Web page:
Friedrich's written commentary on aesthetics was limited to a collection of aphorisms written in 1830, in which he explains the need for the artist to match natural observation with an introspective scrutiny of his own personality. His best-known remark advises the artist to "close your bodily eye so that you may see your picture first with the spiritual eye. Then bring to the light of day that which you have seen in the darkness so that it may react upon others from the outside inwards." Eschewing overreaching portrayals of nature in its "totality", as found in the work of contemporary painters like Ludwig Richter and Joseph Anton Koch, Friedrich observed:
What the newer landscape artists see in a circle of a hundred degrees in Nature they press together unmercifully into an angle of vision of only forty-five degrees. And furthermore, what is in Nature separated by large spaces, is compressed into a cramped space and overfills and overstates the eye, creating an unfavorable and disquieting effect on the viewer."
Underscoring Friedrich's patriotism during the French occupation of Pomerania, references to German folklore became increasingly prominent in his work. An anti-French nationalist, Friedrich also used the German landscape to celebrate the Germanic culture, customs, and mythology. He was impressed by the anti-Napoleonic poetry of Ernst Moritz Arndt and Theodor Körner, and the patriotic literature of Adam Müller and Heinrich von Kleist (Kleist was the first member of the Romantic movement to discuss Friedrich in print). Inspired by the deaths of three friends who had died in battle against France, and by Kleist's 1808 drama Die Hermannsschlacht, Friedrich undertook a number of paintings in which he intended to convey political symbols solely by means of the landscape-a first in the history of art. In Old Heroes' Graves, a dilapidated monument inscribed "Arminius" invokes the Germanic chieftain, a symbol of nationalism, while the four tombs of fallen heroes are slightly ajar, freeing their spirits for eternity. Two French soldiers appear as small figures before a cave, lower and deep in a grotto surrounded by rock, as if further from heaven. A second political painting, 'Fir Forest with the French Dragoon and the Raven' (ca 1813), depicts a lost French soldier dwarfed by a dense forest, while on a tree stump a raven is perched-a prophet of doom, symbolizing the anticipated defeat of France.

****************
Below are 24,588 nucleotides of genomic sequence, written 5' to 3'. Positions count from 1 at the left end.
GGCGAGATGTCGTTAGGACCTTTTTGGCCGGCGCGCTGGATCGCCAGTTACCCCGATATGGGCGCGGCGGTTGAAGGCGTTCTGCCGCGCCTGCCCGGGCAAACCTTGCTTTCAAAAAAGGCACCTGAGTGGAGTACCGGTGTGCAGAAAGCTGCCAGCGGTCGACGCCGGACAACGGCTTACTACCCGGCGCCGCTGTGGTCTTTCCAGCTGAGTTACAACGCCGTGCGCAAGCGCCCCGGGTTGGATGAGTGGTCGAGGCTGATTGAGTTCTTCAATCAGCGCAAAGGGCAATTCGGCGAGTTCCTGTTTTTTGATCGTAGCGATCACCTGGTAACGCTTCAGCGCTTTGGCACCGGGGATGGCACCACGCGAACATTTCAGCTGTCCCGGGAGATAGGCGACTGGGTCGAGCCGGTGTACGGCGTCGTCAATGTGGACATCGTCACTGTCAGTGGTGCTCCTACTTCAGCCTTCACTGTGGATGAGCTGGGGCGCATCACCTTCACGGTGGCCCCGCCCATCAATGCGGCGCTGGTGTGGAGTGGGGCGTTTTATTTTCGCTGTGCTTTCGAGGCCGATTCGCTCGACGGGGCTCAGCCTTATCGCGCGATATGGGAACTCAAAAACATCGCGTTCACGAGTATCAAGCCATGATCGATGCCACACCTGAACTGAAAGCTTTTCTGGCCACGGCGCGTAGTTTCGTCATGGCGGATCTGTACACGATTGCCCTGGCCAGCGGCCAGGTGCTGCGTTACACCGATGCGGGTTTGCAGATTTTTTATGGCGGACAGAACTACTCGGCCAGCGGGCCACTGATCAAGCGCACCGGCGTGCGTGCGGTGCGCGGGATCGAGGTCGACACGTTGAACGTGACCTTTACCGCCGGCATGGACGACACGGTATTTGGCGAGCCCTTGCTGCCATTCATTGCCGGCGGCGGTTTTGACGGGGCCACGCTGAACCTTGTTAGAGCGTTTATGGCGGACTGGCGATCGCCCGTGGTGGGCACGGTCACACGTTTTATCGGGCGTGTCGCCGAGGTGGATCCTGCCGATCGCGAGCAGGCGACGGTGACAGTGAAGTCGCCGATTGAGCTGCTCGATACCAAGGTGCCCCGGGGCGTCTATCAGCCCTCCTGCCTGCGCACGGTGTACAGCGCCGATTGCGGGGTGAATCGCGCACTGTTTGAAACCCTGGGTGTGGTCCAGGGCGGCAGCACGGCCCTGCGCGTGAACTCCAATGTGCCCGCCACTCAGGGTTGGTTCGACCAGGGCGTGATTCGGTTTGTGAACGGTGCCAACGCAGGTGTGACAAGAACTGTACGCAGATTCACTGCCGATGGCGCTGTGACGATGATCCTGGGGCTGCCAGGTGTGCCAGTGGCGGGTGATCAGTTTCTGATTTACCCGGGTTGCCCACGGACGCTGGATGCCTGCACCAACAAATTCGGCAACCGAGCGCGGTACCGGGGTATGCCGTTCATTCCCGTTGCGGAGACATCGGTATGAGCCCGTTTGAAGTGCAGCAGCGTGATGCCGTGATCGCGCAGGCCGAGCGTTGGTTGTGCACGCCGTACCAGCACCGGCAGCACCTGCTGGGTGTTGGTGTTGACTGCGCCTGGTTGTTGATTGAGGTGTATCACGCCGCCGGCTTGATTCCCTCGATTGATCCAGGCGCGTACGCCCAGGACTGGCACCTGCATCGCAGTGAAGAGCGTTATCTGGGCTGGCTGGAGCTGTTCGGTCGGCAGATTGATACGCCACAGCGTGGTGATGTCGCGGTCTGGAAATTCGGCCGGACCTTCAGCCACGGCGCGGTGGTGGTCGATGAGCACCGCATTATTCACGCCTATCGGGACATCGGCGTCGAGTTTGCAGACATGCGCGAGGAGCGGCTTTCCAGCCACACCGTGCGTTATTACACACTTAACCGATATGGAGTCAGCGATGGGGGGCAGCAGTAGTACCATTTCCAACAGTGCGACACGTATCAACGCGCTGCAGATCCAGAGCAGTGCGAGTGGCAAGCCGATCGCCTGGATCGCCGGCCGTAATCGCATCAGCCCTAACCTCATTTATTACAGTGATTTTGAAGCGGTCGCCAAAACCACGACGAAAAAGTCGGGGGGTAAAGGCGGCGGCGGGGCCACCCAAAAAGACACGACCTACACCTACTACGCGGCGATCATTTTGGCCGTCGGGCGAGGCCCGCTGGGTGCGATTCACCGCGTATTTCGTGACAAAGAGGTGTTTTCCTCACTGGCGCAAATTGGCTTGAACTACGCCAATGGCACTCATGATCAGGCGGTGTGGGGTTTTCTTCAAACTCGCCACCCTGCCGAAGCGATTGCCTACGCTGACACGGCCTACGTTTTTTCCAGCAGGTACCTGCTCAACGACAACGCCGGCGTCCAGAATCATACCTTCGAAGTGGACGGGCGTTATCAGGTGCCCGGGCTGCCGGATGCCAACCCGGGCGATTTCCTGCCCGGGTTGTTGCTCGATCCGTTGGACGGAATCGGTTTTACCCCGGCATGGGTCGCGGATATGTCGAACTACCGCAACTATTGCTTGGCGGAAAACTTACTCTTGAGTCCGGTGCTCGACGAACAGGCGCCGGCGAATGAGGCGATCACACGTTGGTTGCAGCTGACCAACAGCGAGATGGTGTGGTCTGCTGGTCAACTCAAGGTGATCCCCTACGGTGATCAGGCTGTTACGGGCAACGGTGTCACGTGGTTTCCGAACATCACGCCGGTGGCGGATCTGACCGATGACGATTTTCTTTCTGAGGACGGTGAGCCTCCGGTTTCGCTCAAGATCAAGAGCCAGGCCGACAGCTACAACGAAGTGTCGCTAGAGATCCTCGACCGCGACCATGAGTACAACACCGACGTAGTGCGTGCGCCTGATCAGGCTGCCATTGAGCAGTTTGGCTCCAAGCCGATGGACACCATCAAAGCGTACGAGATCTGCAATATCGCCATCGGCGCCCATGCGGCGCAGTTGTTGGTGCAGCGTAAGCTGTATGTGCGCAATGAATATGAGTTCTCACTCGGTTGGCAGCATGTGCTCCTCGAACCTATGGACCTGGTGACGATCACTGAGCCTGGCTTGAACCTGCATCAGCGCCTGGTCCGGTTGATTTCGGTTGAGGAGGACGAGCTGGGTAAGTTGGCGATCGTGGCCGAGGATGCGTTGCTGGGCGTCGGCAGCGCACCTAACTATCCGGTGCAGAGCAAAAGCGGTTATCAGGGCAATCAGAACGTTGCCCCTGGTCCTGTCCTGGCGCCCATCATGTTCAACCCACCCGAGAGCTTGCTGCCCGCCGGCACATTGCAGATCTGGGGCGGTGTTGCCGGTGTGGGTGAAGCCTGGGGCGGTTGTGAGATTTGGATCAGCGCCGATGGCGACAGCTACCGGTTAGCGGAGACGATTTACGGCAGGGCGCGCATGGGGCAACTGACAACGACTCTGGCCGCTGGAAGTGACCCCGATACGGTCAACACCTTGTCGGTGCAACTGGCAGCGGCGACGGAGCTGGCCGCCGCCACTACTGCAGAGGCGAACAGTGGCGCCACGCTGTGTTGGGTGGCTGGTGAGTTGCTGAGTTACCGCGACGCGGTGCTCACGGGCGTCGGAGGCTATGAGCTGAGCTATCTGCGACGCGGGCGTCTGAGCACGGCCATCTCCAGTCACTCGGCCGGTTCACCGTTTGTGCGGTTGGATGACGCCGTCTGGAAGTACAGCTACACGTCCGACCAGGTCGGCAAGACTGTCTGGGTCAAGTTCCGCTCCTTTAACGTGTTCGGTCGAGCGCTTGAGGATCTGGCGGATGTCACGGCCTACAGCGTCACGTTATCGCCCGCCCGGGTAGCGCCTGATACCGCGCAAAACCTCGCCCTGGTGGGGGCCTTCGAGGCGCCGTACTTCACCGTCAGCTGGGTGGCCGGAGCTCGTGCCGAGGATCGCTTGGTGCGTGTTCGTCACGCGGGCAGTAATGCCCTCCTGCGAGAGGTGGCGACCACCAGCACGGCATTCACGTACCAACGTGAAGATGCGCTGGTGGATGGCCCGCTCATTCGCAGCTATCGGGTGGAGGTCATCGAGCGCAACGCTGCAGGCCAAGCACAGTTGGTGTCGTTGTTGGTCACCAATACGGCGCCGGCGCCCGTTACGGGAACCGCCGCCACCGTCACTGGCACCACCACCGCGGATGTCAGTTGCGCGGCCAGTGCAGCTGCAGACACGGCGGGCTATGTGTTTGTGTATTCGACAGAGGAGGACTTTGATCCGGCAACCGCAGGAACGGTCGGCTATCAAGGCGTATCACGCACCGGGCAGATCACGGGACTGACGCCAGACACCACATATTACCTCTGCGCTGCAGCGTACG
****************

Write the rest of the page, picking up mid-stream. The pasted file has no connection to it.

Friedrich sketched memorial monuments and sculptures for mausoleums, reflecting his obsession with death and the afterlife. Some of the funereal art in Dresden's cemeteries is his. Some of his paintings were lost in the fire that destroyed Munich's Glass Palace (1931) and in the bombing of Dresden in World War II.
Friedrich was almost forgotten in his homeland after his death in 1840. His artwork was not widely acknowledged during his lifetime, though it complied fully with the Romantic aesthetic of the time. While the close study of landscape and an emphasis on the spiritual elements of nature were commonplace in contemporary art, his work was too original and personal to be well understood. Only at the turn of the century was Friedrich rediscovered by the Norwegian art historian Andreas Aubert, and by the Symbolist painters, who valued his visionary and allegorical landscapes. It was this aspect of his work that caused Max Ernst and other Surrealists to see him as a precursor to their movement. Exhibitions in London in 1972 and Hamburg in 1974 produced international recognition.
French sculptor David D'Angers, who visited Friedrich in 1834, was moved by the devotional issues explored in the artist's canvasses. He exclaimed to Carl Gustav Carus in 1834, "Friedrich! … The only landscape painter so far to succeed in stirring up all the forces of my soul, the painter who has created a new genre: the tragedy of the landscape."
Alongside other Romantic painters Friedrich helped position landscape painting as major genre within Western art. Friedrich's style influenced the painting of Dahl, but whether the successors to his painting style achieved his mastery and depth is debated. Arnold Böcklin was strongly influenced by his work, and perhaps as well the painters of the American Hudson River School, the Rocky Mountain School, the New England Luminists and American painters like Albert Pinkham Ryder and Ralph Blakelock. He has been advocated by artists such as David Hockney, and is represented in many major international collections, although most of his work remains in Germany.
Precisely when Friedrich first experimented in oils remains the subject of dispute. Even if we attribute to him the 'Wreck in the Sea of Ice' this must remain an isolated tentative attempt, since sepia drawings subsequently continue to dominate his output.
This painting conveys Friedrich's impressions of the countryside in the Bohemian mountains south of Teplitz. Our gaze is taken to the right to Mount Milleschauer, and then, because of the painting's symmetrical structure, to the equally sweeping profile of a second mountain, the Kletschen, to the left. The eye returns from the bluish-green silhouette of these distant mountains to the luscious green sloping pastures at the front. From there it travels down the path to the low-built house in the valley lying, half-concealed, amidst the trees and bushes; the presence of human life is revealed by the column of smoke rising from its chimney. Or we may climb in our minds up the hill to the right of the house, which becomes an increasingly pale yellowish-green with height, perhaps to gain an even better perspective of the landscape. The ease with which the beginning of this path in the foreground takes us on a tour of the scene seems to correspond with the tranquil state of mind brought about by the painting, and accords perfectly with its depiction of nature. With its wonderful delicacy and its relaxed, serene mood, the painting must be one of the most beautiful landscapes in German art.